Happy DNA Day! Here’s your Alzheimer’s risk

Friday Links is a roughly weekly collection of interesting genomics-related links scraped from the interwebs by Genomes Unzipped contributors.

Happy DNA Day! Cambridge members of Genomes Unzipped will be celebrating this evening in traditional British style with a beer or two at The Eagle, the pub in which Francis Crick famously interrupted the lunches of fellow customers to announce that he and James Watson had “discovered the secret of life” (actually the structure of deoxyribonucleic acid, but close enough).

Others are rejoicing in their own way. New York-based “brick artist” Nathan Sawaya, for instance, has built a massive sculpture of the the double-helical model out of LEGO bricks (left). [DM]

23andMe announced yesterday that it will now be releasing information on Alzheimer’s disease risk markers in the APOE gene to customers who purchased their recently upgraded v3 test. The APOE markers are famously associated with a major increase in risk for late-onset Alzheimer’s, with individuals carrying two copies of the ε4 version of the gene being around 15 11 times more likely than average to develop the disease. Customers who have been tested on the v3 platform will be able to able to access their APOE status after “unlocking” it; customers on earlier versions of the test will need to upgrade to get access. You can see screenshots of the unlocking and results pages here. [DM]

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2 Responses to “Happy DNA Day! Here’s your Alzheimer’s risk”

  • michael lerman

    It’s nice to have a beer and talk to friends. But the real celebrations were started by Nature in 1983 by a conference in Boston titled “30 years of DNA”. Watson and Crick were present. I remember the presentation by Leroy Hood: he stated we’ll get the genome sequence in ~20 years (not sure we had the complete sequence in 2001 or even now), but it’ll take 100 years to understand (“unzip”) the function on the base level. Then our descendants would have a real DNA Day celebration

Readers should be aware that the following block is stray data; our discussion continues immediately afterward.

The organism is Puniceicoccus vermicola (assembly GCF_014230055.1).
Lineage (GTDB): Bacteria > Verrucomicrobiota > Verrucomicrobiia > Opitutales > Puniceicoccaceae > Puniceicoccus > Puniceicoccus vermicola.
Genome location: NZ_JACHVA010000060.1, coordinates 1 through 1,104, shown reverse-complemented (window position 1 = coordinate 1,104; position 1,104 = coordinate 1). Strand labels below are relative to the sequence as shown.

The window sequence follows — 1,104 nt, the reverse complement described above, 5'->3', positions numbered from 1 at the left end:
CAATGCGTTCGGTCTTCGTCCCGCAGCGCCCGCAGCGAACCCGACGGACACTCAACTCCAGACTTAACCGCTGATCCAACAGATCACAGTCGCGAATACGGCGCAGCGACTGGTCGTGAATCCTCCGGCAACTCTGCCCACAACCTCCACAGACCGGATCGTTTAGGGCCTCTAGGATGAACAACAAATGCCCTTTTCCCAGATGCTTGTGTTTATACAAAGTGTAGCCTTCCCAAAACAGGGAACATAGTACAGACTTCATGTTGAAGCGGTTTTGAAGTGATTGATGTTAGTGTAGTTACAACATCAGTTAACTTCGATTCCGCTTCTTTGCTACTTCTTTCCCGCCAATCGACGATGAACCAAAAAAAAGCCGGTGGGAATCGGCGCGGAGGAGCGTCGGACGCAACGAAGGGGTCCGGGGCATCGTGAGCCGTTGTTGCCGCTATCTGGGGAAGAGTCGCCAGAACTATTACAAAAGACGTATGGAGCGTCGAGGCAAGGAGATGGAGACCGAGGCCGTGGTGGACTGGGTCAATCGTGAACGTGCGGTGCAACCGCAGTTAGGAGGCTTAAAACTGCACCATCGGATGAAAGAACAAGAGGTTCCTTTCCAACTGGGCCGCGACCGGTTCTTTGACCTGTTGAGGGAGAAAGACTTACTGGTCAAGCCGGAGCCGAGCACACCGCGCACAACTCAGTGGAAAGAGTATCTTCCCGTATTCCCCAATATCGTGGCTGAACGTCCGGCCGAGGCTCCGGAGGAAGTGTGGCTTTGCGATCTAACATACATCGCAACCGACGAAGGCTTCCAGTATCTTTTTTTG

• “The theme of the day was ‘Molecular evolution: from pollock to people’. Among other activities, the students produced a gel that compared the muscle proteins of different fish to measure their evolutionary relatedness. Postgraduate students and staff turned out in force to help the students with the laboratory techniques and to help interpret their data. As well as practical sessions, the students were given talks on studying at Bristol and Dr Elinor Griffiths gave a seminar entitled ‘CSI mitochondria’ that explained how maternally inherited mitochondrial DNA is being used to trace human ancestry.

    In the lab students were fascinated to discover that the large model of DNA in the corner was the actual one that Francis Crick and James Watson used as part of their pioneering work on the structure of DNA in the early 1950s.”

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